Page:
Posts tagged Feminism


londonblackchurch_01
african identitytrending

Nigerian churches and their role in encouraging patriarchy

“In Christ there is no male or female,” but in many churches across Africa gender inequality is the norm, which is often justified. The church has become a tool which engenders gender segregation, in support of patriarchy. Rape in marriages is hardly addressed, and women are taught to be submissive in marriage. Are churches guilty as charged? How should some of these teachings be challenged and changed? Let’s hear your thoughts on this issue.

african identity

Workin’ Woman Blues

Mapule Mohulatsi  a South African writer and reader shares the experiences of members of her ‘after work, working girls’ session. The group is made up five working girls who occassionaly meet and speak about anything and everything – mostly about men, bosses, white people, sex, politics, babies, our own mothers, books, hair, and money.

african identityinterviewstop story

Unfinished Struggles: An interview with Amina Doherty

Amina Doherty is an African-Caribbean feminist and women’s rights advocate. Her work is centered on raising awareness for social justice through movement-building and innovative approaches to philanthropy. Her work takes many forms: art exhibitions, community programmes, cultural events and grant-making initiatives. She is committed to promoting justice and working towards social change through the intersection of art, culture and activism. Nancy Onyango caught up with her on the sidelines of the Black Feminisms Forum (BFF), held in Bahia, Brazil in September 2016 ahead of the 13th Association for Women’s Rights in Development forum. They talked about what it means to be a feminist, collective self-care and the importance of listening to each other’s struggles.

african identitytop storyUncategorized

We made Black Feminist Magic in Bahia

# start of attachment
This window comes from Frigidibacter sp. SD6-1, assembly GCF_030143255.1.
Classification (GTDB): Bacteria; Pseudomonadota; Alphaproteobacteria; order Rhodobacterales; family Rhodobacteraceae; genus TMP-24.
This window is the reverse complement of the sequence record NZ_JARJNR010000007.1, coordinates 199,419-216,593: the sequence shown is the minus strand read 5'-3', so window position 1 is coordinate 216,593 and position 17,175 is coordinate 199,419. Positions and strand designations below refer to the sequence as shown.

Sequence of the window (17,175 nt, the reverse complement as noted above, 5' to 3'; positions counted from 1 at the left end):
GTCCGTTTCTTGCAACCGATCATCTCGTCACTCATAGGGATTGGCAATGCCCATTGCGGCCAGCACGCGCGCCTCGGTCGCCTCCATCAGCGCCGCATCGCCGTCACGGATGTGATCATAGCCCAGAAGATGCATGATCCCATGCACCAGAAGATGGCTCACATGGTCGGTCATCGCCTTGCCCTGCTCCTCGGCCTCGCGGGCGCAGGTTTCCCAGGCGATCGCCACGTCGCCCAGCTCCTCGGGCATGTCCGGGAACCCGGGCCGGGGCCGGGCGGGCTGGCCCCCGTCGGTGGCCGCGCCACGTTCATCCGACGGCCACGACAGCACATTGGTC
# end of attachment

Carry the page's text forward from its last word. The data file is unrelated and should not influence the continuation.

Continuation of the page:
The Black Feminisms Forum (BFF), held in Bahia, Brazil, from 5 to 6 September 2016, brought together black feminists from different communities and contexts across the globe to celebrate the contribution of black feminisms to knowledge, practice and struggles for self-determination and justice. OluTimehin Adegbeye recounts what it felt like to be in a space where black feminists where celebrated and loved.

african identitydigest

Women can build the nation

Women are known for their ability to shoulder responsibilities in their homes; those same traits that enable them to do so can be used to participate in nation building. I’m not going to list what makes women so resilient; instead, I’ll discuss how some traits can affect the community in both negative and positive ways, says Athiek Abraham.

african identityFeatured Storyinterviewstop story

Radical Acts: An interview with Caron Gugssa-Howard and Camira Powell

The Black Feminisms Forum (BFF) is scheduled to take place in early September this year in Salvador, Brazil, ahead of the 2016 Association for Women’s Rights in Development Forum. It will bring together Black feminists from different communities and contexts across the globe to celebrate the contribution of Black feminisms to knowledge, practice and struggles for self-determination and justice, while building solidarity across the boundaries of nation states. In the lead up to this event, This is Africa will be publishing a series of interviews, features and articles about Black Feminisms. In this instalment, Amina Doherty speaks to activists, Caron Gugssa-Howard and Camira Powell about the importance of creating safe spaces for Black feminists, among other things.